Friday, September 24
Walk, and Your City Will Lose a Lawsuit Over Your Wrongful Death
So, cities can be found liable for not providing sidewalks?
Fontana spokesman Edward Raya said the city believes Karen's death was due to a negligent driver, traveling more than 50 mph, and not the absence of sidewalks.
"How that makes us responsible, I don't know," Raya said. "We're shocked at the size of this verdict. It's extremely large for an accident of this kind." The city will appeal, he said.
The attorneys representing the girl's parents, Cruz and Agueda Miranda, argued that Fontana failed to act on reports that lack of sidewalks created a hazard because of the heavy volume of vehicle and pedestrian traffic before and after school at the 3,700-student high school.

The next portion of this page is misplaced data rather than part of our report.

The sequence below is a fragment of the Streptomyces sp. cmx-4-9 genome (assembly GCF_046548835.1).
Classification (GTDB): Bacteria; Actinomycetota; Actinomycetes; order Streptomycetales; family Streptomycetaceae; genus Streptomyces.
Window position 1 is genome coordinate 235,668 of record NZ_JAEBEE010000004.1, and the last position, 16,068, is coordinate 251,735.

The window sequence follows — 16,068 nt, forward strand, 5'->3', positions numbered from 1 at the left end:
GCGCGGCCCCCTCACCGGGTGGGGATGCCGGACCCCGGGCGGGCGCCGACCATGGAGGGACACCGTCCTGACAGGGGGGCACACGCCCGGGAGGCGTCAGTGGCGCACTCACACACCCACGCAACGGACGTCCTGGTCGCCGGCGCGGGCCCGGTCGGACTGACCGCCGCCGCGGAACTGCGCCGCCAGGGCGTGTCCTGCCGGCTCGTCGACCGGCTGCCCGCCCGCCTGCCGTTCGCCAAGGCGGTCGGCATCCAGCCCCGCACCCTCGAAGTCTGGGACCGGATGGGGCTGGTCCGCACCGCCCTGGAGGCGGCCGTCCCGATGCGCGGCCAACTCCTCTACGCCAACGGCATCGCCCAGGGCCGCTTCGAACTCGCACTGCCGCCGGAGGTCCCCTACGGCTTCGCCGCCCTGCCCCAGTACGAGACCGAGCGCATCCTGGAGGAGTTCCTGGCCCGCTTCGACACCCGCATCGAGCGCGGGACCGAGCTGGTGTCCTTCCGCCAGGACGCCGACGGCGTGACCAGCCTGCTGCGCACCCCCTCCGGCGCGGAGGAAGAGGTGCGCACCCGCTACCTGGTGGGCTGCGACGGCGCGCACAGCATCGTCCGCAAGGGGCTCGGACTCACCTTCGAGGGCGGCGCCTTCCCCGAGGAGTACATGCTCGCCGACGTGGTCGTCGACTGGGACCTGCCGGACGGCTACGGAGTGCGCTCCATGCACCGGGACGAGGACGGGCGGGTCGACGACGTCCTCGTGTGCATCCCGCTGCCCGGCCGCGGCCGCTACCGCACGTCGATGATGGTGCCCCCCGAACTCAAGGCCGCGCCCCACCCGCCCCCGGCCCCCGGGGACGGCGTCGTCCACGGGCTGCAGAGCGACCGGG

"With all these kids coming and going, people speeding on that street, and kids driving to and from school, this was an accident waiting to happen," said Arash Homampour, who represented the parents, along with co-counsel Reza Mirroknian. "It happened because the city didn't do its job. This was a preventable death."
How many communities build streets without sidewalks? How commonly are pedestrians on nonrural, suburban streets--places of population, as opposed to distant farm roads--forced to walk on lawns or shoulders or gravelly patches of land or drainage ditches in order to avoid being hit by a car? Very.
Surely a municipality cannot be held responsible for all its jurisdiction's bad drivers, and this case probably involved subtleties that makes "failing to construct sidewalks" an oversimplification of the issue. However, I suppose many cities can find within themselves dangerous circumstances resembling that which lead Fontana into losing a lawsuit, and they should watch out for potential suits if Fontana does not win an appeal on its.